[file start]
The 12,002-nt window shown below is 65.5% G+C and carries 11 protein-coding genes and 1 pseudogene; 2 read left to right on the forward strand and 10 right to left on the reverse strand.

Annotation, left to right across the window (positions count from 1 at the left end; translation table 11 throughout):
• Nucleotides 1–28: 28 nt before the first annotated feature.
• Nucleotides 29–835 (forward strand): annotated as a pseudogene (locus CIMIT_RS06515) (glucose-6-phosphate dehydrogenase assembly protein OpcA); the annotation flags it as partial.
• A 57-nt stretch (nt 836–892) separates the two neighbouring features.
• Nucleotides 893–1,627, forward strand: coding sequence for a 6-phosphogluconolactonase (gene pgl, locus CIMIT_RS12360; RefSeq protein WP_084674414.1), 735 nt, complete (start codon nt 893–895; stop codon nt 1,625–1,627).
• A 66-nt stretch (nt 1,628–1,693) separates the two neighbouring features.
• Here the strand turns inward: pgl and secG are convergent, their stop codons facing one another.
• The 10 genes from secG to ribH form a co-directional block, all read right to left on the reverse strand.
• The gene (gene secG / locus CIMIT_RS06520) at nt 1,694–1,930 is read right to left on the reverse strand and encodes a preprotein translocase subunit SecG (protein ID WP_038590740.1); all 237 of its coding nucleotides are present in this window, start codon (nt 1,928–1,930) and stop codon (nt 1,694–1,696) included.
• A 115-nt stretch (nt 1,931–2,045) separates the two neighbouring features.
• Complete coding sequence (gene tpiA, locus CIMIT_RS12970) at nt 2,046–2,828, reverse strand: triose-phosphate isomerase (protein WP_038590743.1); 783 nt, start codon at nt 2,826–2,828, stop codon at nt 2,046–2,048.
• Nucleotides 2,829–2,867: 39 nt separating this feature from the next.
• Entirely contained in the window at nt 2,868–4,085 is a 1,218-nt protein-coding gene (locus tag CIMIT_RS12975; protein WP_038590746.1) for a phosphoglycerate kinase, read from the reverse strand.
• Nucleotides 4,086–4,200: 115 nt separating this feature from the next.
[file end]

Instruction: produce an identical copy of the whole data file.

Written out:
The 12,002-nt window shown below is 65.5% G+C and carries 11 protein-coding genes and 1 pseudogene; 2 read left to right on the forward strand and 10 right to left on the reverse strand.

Annotation, left to right across the window (positions count from 1 at the left end; translation table 11 throughout):
• Nucleotides 1–28: 28 nt before the first annotated feature.
• Nucleotides 29–835 (forward strand): annotated as a pseudogene (locus CIMIT_RS06515) (glucose-6-phosphate dehydrogenase assembly protein OpcA); the annotation flags it as partial.
• A 57-nt stretch (nt 836–892) separates the two neighbouring features.
• Nucleotides 893–1,627, forward strand: coding sequence for a 6-phosphogluconolactonase (gene pgl, locus CIMIT_RS12360; RefSeq protein WP_084674414.1), 735 nt, complete (start codon nt 893–895; stop codon nt 1,625–1,627).
• A 66-nt stretch (nt 1,628–1,693) separates the two neighbouring features.
• Here the strand turns inward: pgl and secG are convergent, their stop codons facing one another.
• The 10 genes from secG to ribH form a co-directional block, all read right to left on the reverse strand.
• The gene (gene secG / locus CIMIT_RS06520) at nt 1,694–1,930 is read right to left on the reverse strand and encodes a preprotein translocase subunit SecG (protein ID WP_038590740.1); all 237 of its coding nucleotides are present in this window, start codon (nt 1,928–1,930) and stop codon (nt 1,694–1,696) included.
• A 115-nt stretch (nt 1,931–2,045) separates the two neighbouring features.
• Complete coding sequence (gene tpiA, locus CIMIT_RS12970) at nt 2,046–2,828, reverse strand: triose-phosphate isomerase (protein WP_038590743.1); 783 nt, start codon at nt 2,826–2,828, stop codon at nt 2,046–2,048.
• Nucleotides 2,829–2,867: 39 nt separating this feature from the next.
• Entirely contained in the window at nt 2,868–4,085 is a 1,218-nt protein-coding gene (locus tag CIMIT_RS12975; protein WP_038590746.1) for a phosphoglycerate kinase, read from the reverse strand.
• Nucleotides 4,086–4,200: 115 nt separating this feature from the next.